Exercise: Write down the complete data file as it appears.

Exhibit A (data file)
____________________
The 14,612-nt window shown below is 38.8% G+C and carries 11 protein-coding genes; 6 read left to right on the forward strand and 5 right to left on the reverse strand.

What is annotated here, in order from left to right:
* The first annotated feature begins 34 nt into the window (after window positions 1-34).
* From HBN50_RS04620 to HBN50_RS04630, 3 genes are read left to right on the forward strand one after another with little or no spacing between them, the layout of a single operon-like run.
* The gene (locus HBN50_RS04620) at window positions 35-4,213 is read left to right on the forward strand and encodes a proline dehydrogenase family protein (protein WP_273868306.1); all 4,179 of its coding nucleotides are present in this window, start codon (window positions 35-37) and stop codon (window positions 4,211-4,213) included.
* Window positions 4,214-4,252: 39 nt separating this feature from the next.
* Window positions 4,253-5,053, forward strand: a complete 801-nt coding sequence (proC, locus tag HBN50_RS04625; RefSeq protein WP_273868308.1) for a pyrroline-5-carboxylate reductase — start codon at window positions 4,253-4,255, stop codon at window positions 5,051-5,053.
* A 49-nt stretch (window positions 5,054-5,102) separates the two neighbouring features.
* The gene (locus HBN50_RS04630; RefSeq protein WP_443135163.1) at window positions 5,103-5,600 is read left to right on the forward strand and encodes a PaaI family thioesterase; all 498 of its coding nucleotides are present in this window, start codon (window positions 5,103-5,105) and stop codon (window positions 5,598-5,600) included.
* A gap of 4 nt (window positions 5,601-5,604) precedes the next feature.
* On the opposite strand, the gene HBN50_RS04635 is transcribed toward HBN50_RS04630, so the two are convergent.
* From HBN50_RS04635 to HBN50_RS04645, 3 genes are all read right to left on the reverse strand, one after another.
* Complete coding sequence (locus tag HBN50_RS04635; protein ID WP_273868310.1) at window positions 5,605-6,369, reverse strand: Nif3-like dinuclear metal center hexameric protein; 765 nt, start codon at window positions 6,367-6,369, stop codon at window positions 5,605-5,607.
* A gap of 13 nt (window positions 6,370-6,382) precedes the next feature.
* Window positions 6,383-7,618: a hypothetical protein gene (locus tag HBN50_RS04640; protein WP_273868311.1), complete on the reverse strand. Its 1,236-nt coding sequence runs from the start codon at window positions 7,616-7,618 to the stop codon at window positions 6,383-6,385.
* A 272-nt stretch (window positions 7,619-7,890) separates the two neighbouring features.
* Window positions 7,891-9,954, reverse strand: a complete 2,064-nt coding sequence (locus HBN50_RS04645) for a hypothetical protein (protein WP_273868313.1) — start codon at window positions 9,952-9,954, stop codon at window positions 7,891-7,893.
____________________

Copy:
The 14,612-nt window shown below is 38.8% G+C and carries 11 protein-coding genes; 6 read left to right on the forward strand and 5 right to left on the reverse strand.

What is annotated here, in order from left to right:
* The first annotated feature begins 34 nt into the window (after window positions 1-34).
* From HBN50_RS04620 to HBN50_RS04630, 3 genes are read left to right on the forward strand one after another with little or no spacing between them, the layout of a single operon-like run.
* The gene (locus HBN50_RS04620) at window positions 35-4,213 is read left to right on the forward strand and encodes a proline dehydrogenase family protein (protein WP_273868306.1); all 4,179 of its coding nucleotides are present in this window, start codon (window positions 35-37) and stop codon (window positions 4,211-4,213) included.
* Window positions 4,214-4,252: 39 nt separating this feature from the next.
* Window positions 4,253-5,053, forward strand: a complete 801-nt coding sequence (proC, locus tag HBN50_RS04625; RefSeq protein WP_273868308.1) for a pyrroline-5-carboxylate reductase — start codon at window positions 4,253-4,255, stop codon at window positions 5,051-5,053.
* A 49-nt stretch (window positions 5,054-5,102) separates the two neighbouring features.
* The gene (locus HBN50_RS04630; RefSeq protein WP_443135163.1) at window positions 5,103-5,600 is read left to right on the forward strand and encodes a PaaI family thioesterase; all 498 of its coding nucleotides are present in this window, start codon (window positions 5,103-5,105) and stop codon (window positions 5,598-5,600) included.
* A gap of 4 nt (window positions 5,601-5,604) precedes the next feature.
* On the opposite strand, the gene HBN50_RS04635 is transcribed toward HBN50_RS04630, so the two are convergent.
* From HBN50_RS04635 to HBN50_RS04645, 3 genes are all read right to left on the reverse strand, one after another.
* Complete coding sequence (locus tag HBN50_RS04635; protein ID WP_273868310.1) at window positions 5,605-6,369, reverse strand: Nif3-like dinuclear metal center hexameric protein; 765 nt, start codon at window positions 6,367-6,369, stop codon at window positions 5,605-5,607.
* A gap of 13 nt (window positions 6,370-6,382) precedes the next feature.
* Window positions 6,383-7,618: a hypothetical protein gene (locus tag HBN50_RS04640; protein WP_273868311.1), complete on the reverse strand. Its 1,236-nt coding sequence runs from the start codon at window positions 7,616-7,618 to the stop codon at window positions 6,383-6,385.
* A 272-nt stretch (window positions 7,619-7,890) separates the two neighbouring features.
* Window positions 7,891-9,954, reverse strand: a complete 2,064-nt coding sequence (locus HBN50_RS04645) for a hypothetical protein (protein WP_273868313.1) — start codon at window positions 9,952-9,954, stop codon at window positions 7,891-7,893.